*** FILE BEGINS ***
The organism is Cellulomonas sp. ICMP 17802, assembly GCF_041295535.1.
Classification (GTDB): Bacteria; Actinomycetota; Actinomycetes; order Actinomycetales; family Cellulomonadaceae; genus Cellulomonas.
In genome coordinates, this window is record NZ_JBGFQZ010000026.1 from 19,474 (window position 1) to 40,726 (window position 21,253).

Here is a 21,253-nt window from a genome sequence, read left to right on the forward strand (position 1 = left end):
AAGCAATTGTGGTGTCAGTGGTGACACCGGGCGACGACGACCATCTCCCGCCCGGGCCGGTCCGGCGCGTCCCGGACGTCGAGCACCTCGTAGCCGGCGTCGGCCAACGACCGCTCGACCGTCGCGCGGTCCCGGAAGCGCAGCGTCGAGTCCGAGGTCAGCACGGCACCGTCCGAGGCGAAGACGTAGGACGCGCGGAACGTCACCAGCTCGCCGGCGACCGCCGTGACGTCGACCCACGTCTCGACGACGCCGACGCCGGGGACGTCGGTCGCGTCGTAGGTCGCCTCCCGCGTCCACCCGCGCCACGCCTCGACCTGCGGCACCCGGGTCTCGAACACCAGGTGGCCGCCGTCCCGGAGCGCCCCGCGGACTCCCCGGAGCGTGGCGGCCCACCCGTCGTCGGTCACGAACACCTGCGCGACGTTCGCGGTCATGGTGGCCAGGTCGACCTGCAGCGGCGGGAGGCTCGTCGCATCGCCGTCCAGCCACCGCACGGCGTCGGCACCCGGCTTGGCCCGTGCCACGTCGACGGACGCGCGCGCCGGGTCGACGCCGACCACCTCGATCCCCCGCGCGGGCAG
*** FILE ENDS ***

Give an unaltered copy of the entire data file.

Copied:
The organism is Cellulomonas sp. ICMP 17802, assembly GCF_041295535.1.
Classification (GTDB): Bacteria; Actinomycetota; Actinomycetes; order Actinomycetales; family Cellulomonadaceae; genus Cellulomonas.
In genome coordinates, this window is record NZ_JBGFQZ010000026.1 from 19,474 (window position 1) to 40,726 (window position 21,253).

Here is a 21,253-nt window from a genome sequence, read left to right on the forward strand (position 1 = left end):
AAGCAATTGTGGTGTCAGTGGTGACACCGGGCGACGACGACCATCTCCCGCCCGGGCCGGTCCGGCGCGTCCCGGACGTCGAGCACCTCGTAGCCGGCGTCGGCCAACGACCGCTCGACCGTCGCGCGGTCCCGGAAGCGCAGCGTCGAGTCCGAGGTCAGCACGGCACCGTCCGAGGCGAAGACGTAGGACGCGCGGAACGTCACCAGCTCGCCGGCGACCGCCGTGACGTCGACCCACGTCTCGACGACGCCGACGCCGGGGACGTCGGTCGCGTCGTAGGTCGCCTCCCGCGTCCACCCGCGCCACGCCTCGACCTGCGGCACCCGGGTCTCGAACACCAGGTGGCCGCCGTCCCGGAGCGCCCCGCGGACTCCCCGGAGCGTGGCGGCCCACCCGTCGTCGGTCACGAACACCTGCGCGACGTTCGCGGTCATGGTGGCCAGGTCGACCTGCAGCGGCGGGAGGCTCGTCGCATCGCCGTCCAGCCACCGCACGGCGTCGGCACCCGGCTTGGCCCGTGCCACGTCGACGGACGCGCGCGCCGGGTCGACGCCGACCACCTCGATCCCCCGCGCGGGCAG